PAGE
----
We love our Equinox and I know you'll be happy towing your Acadia. Be sure to keep the speed below 65 and start the engine of the car at every stop as recommended by GM to keep the drive train happy.

Good Luck...you picked a good vehicle.
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Old 05-31-2014, 11:08 PM   #10
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Quote:
Originally Posted by rmilewsk View Post
Is it still necessary to remove (or switch) the THREE fuses on the Acadia? If so, when you replace the fuses or switch them back on does it have any negative impact on the vehicle electrical system?

Also, is it necessary to start and run the Acadia twice a day and at stops for fuel to lubricate the tranny, as I have read in other posts?
The fuses must be removed to ensure that the battery does not discharge while driving AND that miles don't accumulate (these models use wheel mounted speed sensors and WILL accumulate miles if the fuse is not pulled. We installed a TowDaddy AutoFuse kit on our Equinox. The Acadia will need more than one kit and requires two different types due to it's more complex electrical system.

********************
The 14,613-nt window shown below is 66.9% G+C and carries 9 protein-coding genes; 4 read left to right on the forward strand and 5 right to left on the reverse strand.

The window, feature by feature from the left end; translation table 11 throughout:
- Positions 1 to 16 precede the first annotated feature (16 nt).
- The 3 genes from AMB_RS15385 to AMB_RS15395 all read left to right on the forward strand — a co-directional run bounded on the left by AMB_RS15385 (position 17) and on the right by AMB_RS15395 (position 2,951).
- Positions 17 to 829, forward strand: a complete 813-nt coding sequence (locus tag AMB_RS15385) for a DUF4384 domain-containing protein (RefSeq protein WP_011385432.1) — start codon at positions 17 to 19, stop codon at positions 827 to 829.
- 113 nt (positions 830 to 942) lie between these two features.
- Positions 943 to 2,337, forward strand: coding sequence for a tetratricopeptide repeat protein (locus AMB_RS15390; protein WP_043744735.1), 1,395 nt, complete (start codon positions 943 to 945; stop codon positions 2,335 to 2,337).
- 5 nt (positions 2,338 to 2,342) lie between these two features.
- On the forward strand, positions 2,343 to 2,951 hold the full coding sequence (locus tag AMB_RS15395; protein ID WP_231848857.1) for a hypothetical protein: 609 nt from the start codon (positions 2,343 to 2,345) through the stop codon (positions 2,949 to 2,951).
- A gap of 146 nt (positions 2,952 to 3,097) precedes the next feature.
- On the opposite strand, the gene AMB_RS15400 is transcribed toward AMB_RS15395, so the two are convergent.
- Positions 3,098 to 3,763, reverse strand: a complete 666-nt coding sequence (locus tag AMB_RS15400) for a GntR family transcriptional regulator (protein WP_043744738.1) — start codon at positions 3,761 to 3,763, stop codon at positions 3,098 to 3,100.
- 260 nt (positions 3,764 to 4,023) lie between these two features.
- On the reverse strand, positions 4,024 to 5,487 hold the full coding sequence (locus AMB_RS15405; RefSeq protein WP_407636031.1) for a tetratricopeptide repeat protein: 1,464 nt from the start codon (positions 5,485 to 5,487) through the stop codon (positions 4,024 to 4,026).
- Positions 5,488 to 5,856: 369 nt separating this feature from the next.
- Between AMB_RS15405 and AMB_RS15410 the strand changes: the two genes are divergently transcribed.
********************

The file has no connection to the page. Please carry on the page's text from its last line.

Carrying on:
The speed restriction (65MPH) and starting the vehicle frequently are required to ensure the vehicle's transmission is not damaged due to insufficient lubrication.

The 2014 Acadia manual can be found here: http://www.gmc.com/content/dam/GMC/g...2k14acadia.pdf
The requirements for Dinghy (four wheels down) towing can be found on page 10-75.
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Old 05-31-2014, 11:41 PM   #11
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Quote:
Originally Posted by rmilewsk View Post
Is it still necessary to remove (or switch) the THREE fuses on the Acadia? If so, when you replace the fuses or switch them back on does it have any negative impact on the vehicle electrical system?

Also, is it necessary to start and run the Acadia twice a day and at stops for fuel to lubricate the tranny, as I have read in other posts?
If you are asking me about fuses, I outlined that on message above. BATT 1 fuse is one of the three. I do not pull the other two in the battery box as previously stated. No ill effects. There were some reports of electrical system anomalies in some 2012 models if fuses replaced out of recommended sequence. No such problems for 2013 or 2014.

2014 manual suggests running once a day in the morning and at fuel stops. I don't generally drive more than 6 to 8 hours per day, so I don't have to worry too much about that, unless I park overnight without disconnecting.
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Old 05-31-2014, 11:59 PM   #12